One of my close friends alerted me to Amy Cuddy’s TEDTalk on body language. I’d seen her research before, and actually have used some of her suggestions in my own preparations for classes and speeches, but I’d never had the chance to hear her speak. This talk is something everyone should watch — but especially my students.
24 Nov 2012 at 11:00
In my last post, I discussed the environment in law school and why I do some of the things I try to do as a professor. In this post, I provide a few brief suggestions about class preparation and class participation.
Class Preparation. I have four basic guidelines. None of these points is rocket science, but each point is worth emphasis. Continue reading →
So you’re starting law school, or thinking about applying? This morning I gave an orientation talk to incoming law school first years about what to expect in the first semester of law school, and particularly the first few weeks. In this post and the next, I will provide the gist of what I mentioned during that talk. The bottom line? When you start law school, prepare for change. This post describes the “new normal” you will face, as well as how I view the law school classroom as a law professor. Continue reading →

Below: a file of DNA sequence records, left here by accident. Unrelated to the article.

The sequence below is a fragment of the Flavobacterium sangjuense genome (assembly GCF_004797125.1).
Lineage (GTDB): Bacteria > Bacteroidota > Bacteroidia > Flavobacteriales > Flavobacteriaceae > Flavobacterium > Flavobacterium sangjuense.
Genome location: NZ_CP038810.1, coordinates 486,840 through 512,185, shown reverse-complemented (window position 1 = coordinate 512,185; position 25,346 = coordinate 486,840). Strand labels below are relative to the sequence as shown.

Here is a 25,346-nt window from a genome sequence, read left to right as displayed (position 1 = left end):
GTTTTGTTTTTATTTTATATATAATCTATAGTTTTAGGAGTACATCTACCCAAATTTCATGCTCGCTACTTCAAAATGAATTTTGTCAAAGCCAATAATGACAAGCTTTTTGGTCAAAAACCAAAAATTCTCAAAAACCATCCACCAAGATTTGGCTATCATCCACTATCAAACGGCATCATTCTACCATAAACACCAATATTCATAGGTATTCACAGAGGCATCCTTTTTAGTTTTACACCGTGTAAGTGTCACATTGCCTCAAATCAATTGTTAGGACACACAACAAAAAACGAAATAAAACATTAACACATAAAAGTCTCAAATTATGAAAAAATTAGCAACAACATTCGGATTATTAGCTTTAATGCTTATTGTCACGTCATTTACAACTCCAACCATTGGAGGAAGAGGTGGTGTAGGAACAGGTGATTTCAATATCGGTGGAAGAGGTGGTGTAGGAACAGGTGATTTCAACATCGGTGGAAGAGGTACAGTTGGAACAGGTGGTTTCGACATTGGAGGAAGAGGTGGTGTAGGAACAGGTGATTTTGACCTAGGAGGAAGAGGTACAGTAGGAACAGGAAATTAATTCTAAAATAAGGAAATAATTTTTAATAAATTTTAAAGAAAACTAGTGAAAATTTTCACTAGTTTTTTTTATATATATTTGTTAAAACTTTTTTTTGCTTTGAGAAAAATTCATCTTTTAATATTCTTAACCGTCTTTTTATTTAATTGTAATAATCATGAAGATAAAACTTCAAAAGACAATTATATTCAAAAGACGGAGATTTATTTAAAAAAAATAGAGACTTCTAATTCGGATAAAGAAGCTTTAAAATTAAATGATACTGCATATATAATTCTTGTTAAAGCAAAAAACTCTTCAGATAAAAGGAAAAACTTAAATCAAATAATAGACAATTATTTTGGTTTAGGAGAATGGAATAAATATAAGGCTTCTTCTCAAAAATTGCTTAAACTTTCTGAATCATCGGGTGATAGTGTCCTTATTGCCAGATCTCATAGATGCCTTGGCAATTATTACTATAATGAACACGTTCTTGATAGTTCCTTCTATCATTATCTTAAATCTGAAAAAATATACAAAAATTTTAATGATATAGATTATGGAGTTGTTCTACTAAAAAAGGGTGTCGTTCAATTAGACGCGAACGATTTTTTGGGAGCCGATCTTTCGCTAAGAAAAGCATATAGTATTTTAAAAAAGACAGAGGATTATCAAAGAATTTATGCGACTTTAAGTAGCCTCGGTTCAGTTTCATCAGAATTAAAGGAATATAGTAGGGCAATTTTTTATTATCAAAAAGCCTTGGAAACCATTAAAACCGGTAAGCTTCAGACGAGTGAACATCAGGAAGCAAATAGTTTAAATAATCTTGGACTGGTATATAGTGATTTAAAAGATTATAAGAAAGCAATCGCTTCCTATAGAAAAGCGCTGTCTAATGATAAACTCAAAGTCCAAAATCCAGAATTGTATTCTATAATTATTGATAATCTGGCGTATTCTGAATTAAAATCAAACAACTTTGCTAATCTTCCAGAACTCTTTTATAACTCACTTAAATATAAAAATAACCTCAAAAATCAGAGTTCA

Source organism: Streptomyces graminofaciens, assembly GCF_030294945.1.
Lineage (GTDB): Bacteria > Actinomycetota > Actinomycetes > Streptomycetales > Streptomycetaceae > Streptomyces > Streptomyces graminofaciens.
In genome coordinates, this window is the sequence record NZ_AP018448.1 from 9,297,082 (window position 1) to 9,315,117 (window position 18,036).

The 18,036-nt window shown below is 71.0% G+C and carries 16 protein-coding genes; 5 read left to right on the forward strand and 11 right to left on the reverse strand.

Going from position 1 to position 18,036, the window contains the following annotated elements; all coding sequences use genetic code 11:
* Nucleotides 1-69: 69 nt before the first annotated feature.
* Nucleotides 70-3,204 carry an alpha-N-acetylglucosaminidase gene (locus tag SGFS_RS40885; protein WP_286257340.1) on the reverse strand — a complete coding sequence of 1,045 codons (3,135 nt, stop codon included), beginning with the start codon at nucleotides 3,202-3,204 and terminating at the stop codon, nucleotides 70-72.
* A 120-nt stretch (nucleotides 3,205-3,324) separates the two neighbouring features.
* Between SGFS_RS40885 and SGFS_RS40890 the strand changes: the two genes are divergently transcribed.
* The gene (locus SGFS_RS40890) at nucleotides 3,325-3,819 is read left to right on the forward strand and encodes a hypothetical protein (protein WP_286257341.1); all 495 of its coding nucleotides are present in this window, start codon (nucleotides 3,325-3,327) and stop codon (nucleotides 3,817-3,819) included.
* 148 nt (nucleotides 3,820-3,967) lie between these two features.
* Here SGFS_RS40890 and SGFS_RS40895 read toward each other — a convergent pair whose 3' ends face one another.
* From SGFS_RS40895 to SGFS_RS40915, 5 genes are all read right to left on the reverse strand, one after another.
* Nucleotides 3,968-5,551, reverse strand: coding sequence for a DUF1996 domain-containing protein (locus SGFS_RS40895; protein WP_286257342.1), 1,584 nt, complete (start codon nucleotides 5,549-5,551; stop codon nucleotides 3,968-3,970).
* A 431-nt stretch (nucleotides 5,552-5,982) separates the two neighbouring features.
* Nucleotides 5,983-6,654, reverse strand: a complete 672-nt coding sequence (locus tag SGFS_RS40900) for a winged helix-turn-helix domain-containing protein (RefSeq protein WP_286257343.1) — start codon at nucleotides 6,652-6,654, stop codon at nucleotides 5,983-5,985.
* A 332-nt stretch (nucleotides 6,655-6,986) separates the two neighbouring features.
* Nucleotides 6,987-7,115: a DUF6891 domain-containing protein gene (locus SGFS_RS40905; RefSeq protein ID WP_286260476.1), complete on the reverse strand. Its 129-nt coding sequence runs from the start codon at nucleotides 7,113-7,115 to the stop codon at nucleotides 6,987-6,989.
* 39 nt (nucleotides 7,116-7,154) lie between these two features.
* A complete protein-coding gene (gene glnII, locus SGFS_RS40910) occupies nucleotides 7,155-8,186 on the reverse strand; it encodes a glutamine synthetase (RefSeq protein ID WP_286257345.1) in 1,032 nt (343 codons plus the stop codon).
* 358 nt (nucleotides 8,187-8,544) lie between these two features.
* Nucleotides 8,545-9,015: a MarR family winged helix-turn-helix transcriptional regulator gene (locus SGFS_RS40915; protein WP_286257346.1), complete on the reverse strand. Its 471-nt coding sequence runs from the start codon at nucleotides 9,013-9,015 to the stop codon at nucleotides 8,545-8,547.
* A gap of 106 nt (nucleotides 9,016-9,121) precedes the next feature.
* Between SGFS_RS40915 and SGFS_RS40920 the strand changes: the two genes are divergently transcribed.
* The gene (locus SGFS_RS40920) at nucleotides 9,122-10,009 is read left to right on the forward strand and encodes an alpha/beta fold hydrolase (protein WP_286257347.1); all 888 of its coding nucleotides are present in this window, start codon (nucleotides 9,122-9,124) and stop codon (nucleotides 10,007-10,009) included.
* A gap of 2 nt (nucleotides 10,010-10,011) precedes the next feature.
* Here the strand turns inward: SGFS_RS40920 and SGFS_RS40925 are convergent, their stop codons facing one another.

This not a rhetorical question. As noted in Reuters article by Kate Kelland, as we learn more about the brain, we raise challenging issues about personal responsibility. The law — an inherently conservative discipline, systemically resistant to change — is being confronted with profound questions. No doubt, some of those questions have previously been implicated by defenses of mental capacity and insanity, but these issues take on added significance as neuroscience opens our thoughts and thinking processes to more thorough examination.
What if you have been taking my advice and trying to be more mindful, but it just isn’t working out? I found this brief article, from The Emotion Machine, quite useful. The author of the blog, Steven Handel, also has a number of other helpful posts on mindfulness. His blog, in short, rewards one’s attention.
Mindfulness is not synonymous with meditation. The two are related, however, since meditation is mindful and can enhance mindfulness even when you are not meditating. For a nice discussion of meditation, I will again mention Full Catastrophe Living. There, Jon Kabat-Zinn takes the reader step by step through the process of learning Mindfulness-Based Stress Reduction. This provides the curious with a solid introduction to mindfulness and meditation without the religious trappings that so often accompany the subject.